In ancient Greece and Rome, the education of children was voluntary and parent-directed. This two-thousand-year-old tradition came to America in the 1650s when colonists from England set up free-market schools in the Massachusetts Bay and Jamestown, Virginia colonies. The education system in each colony varied. There were many small, private non-religious grammar schools and colleges, Quaker and Lutheran schools, fundamentalist and liberal Protestant schools, schools that taught the classics, and technical schools that taught children a trade. It was a vibrant and voluntary free-market education system that catered to children’s needs and abilities, and to parents’ budgets.
Many towns had one-room schoolhouses that local residents or church members voluntarily paid for. Also, most colonial parents taught their children reading, arithmetic, and Bible studies at home. Throughout the thirteen colonies, parents controlled and paid for their children’s education, and formal schooling in a town or church-sponsored school was voluntary.
Many children also learned a trade through apprenticeship, a respected tradition that had been around for hundreds of years. Parents often apprenticed their boys (girls mostly stayed at home) to a local tradesman or professional, like a clerk, blacksmith, or lawyer. The boy would work only for room and board, and the tradesman would teach the child his trade. George Washington learned his surveying skills as an apprentice. John Adams, our second president, apprenticed with a practicing lawyer in Boston. Apprenticing was a common way for an ambitious young man to learn a trade or profession in colonial times. Sadly, this unique and valuable learning method has almost disappeared today.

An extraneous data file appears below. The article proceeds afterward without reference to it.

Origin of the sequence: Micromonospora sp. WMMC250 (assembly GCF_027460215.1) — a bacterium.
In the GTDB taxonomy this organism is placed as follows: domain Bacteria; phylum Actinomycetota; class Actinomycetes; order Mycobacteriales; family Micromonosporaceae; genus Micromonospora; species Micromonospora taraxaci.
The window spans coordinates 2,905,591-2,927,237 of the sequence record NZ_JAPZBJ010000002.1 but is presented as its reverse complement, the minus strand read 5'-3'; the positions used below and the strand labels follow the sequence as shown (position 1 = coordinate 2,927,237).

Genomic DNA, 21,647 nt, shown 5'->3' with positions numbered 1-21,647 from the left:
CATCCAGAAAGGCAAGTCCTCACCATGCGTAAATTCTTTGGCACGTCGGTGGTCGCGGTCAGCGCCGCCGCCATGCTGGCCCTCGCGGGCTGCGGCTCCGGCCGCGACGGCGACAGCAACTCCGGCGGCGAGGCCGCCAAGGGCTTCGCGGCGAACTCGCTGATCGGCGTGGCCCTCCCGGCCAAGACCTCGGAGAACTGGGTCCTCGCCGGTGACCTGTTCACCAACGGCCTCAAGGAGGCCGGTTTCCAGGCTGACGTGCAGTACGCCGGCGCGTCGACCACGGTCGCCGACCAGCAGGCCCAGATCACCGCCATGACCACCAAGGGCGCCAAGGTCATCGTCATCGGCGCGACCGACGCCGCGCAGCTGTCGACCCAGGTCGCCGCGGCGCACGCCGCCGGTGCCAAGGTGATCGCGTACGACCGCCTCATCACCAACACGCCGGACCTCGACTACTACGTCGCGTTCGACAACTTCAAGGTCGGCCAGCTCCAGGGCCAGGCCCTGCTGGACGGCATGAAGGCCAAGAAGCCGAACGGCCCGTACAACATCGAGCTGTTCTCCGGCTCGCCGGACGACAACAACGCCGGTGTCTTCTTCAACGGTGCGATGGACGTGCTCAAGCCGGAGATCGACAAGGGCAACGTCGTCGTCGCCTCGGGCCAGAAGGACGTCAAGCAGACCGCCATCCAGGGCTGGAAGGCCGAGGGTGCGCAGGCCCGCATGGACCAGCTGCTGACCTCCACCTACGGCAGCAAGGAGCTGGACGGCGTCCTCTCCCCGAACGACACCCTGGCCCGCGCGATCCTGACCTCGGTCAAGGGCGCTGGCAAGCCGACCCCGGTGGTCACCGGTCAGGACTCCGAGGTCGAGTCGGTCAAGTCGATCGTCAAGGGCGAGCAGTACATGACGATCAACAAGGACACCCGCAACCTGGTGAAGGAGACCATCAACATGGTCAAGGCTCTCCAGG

Benjamin Franklin, a brilliant writer, businessman, diplomat, and scientist, was a self-made man and mostly self-taught. Although Franklin’s father was a candlemaker, he was intelligent and well-read. He taught Ben and his other children how to read, a skill that Ben quickly learned. Young Benjamin attended a local grammar school at age eight but stayed there hardly a year. His father sent him to another “writing and arithmetic” school, but Ben failed in arithmetic there. As a result, his father then removed him from this “formal” school, and at ten years old, Ben went to work for his father.
However, Benjamin didn’t like the candle-making business, so his father introduced him to other trades to see if he liked any of them, which he didn’t. At age twelve, Franklin’s father apprenticed him to his older brother James, a printer in Boston. Unfortunately, Ben didn’t get along with his brother, so at age sixteen Ben left Boston and walked to Philadelphia to seek his fortune. In Philadelphia, he eventually opened his own printing business and became successful.